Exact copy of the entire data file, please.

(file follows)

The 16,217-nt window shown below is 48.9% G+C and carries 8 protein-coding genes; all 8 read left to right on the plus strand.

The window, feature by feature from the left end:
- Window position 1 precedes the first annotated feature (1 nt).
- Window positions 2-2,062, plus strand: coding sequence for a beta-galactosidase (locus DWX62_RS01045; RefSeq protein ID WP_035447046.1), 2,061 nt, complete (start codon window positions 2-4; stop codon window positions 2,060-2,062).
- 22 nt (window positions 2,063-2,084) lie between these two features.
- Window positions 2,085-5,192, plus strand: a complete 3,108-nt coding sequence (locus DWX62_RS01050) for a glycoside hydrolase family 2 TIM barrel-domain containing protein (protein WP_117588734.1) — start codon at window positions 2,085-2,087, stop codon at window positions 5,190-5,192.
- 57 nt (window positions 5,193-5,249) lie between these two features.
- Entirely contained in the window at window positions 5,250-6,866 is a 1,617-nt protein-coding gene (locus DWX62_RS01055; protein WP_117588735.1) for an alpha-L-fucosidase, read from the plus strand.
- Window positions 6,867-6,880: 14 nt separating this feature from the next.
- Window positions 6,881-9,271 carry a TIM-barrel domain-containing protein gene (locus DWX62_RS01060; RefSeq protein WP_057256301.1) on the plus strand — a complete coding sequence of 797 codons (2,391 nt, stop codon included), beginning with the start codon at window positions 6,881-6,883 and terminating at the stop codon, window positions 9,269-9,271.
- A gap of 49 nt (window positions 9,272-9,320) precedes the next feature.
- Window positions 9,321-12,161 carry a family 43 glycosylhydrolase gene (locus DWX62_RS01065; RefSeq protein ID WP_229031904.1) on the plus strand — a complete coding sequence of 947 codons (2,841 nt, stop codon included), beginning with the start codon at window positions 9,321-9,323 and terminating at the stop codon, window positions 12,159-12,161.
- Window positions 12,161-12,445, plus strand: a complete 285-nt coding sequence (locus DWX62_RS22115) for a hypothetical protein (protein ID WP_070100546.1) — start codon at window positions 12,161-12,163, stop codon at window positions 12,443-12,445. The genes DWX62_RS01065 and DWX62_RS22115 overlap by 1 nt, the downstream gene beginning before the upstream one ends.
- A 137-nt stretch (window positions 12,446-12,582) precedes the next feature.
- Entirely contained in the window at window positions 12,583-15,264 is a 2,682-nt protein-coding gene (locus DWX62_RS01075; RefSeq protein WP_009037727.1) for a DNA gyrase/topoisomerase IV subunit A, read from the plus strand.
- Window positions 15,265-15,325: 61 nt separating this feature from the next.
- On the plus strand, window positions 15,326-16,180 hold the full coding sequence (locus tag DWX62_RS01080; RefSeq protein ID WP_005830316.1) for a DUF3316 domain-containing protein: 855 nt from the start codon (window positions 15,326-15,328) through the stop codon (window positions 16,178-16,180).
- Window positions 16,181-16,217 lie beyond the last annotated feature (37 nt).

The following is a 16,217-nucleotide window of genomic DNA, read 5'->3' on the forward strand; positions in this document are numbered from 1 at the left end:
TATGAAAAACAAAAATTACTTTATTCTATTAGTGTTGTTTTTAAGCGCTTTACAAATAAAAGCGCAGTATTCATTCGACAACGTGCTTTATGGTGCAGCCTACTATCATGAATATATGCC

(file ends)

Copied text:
The 16,217-nt window shown below is 48.9% G+C and carries 8 protein-coding genes; all 8 read left to right on the plus strand.

The window, feature by feature from the left end:
- Window position 1 precedes the first annotated feature (1 nt).
- Window positions 2-2,062, plus strand: coding sequence for a beta-galactosidase (locus DWX62_RS01045; RefSeq protein ID WP_035447046.1), 2,061 nt, complete (start codon window positions 2-4; stop codon window positions 2,060-2,062).
- 22 nt (window positions 2,063-2,084) lie between these two features.
- Window positions 2,085-5,192, plus strand: a complete 3,108-nt coding sequence (locus DWX62_RS01050) for a glycoside hydrolase family 2 TIM barrel-domain containing protein (protein WP_117588734.1) — start codon at window positions 2,085-2,087, stop codon at window positions 5,190-5,192.
- 57 nt (window positions 5,193-5,249) lie between these two features.
- Entirely contained in the window at window positions 5,250-6,866 is a 1,617-nt protein-coding gene (locus DWX62_RS01055; protein WP_117588735.1) for an alpha-L-fucosidase, read from the plus strand.
- Window positions 6,867-6,880: 14 nt separating this feature from the next.
- Window positions 6,881-9,271 carry a TIM-barrel domain-containing protein gene (locus DWX62_RS01060; RefSeq protein WP_057256301.1) on the plus strand — a complete coding sequence of 797 codons (2,391 nt, stop codon included), beginning with the start codon at window positions 6,881-6,883 and terminating at the stop codon, window positions 9,269-9,271.
- A gap of 49 nt (window positions 9,272-9,320) precedes the next feature.
- Window positions 9,321-12,161 carry a family 43 glycosylhydrolase gene (locus DWX62_RS01065; RefSeq protein ID WP_229031904.1) on the plus strand — a complete coding sequence of 947 codons (2,841 nt, stop codon included), beginning with the start codon at window positions 9,321-9,323 and terminating at the stop codon, window positions 12,159-12,161.
- Window positions 12,161-12,445, plus strand: a complete 285-nt coding sequence (locus DWX62_RS22115) for a hypothetical protein (protein ID WP_070100546.1) — start codon at window positions 12,161-12,163, stop codon at window positions 12,443-12,445. The genes DWX62_RS01065 and DWX62_RS22115 overlap by 1 nt, the downstream gene beginning before the upstream one ends.
- A 137-nt stretch (window positions 12,446-12,582) precedes the next feature.
- Entirely contained in the window at window positions 12,583-15,264 is a 2,682-nt protein-coding gene (locus DWX62_RS01075; RefSeq protein WP_009037727.1) for a DNA gyrase/topoisomerase IV subunit A, read from the plus strand.
- Window positions 15,265-15,325: 61 nt separating this feature from the next.
- On the plus strand, window positions 15,326-16,180 hold the full coding sequence (locus tag DWX62_RS01080; RefSeq protein ID WP_005830316.1) for a DUF3316 domain-containing protein: 855 nt from the start codon (window positions 15,326-15,328) through the stop codon (window positions 16,178-16,180).
- Window positions 16,181-16,217 lie beyond the last annotated feature (37 nt).

The following is a 16,217-nucleotide window of genomic DNA, read 5'->3' on the forward strand; positions in this document are numbered from 1 at the left end:
TATGAAAAACAAAAATTACTTTATTCTATTAGTGTTGTTTTTAAGCGCTTTACAAATAAAAGCGCAGTATTCATTCGACAACGTGCTTTATGGTGCAGCCTACTATCATGAATATATGCC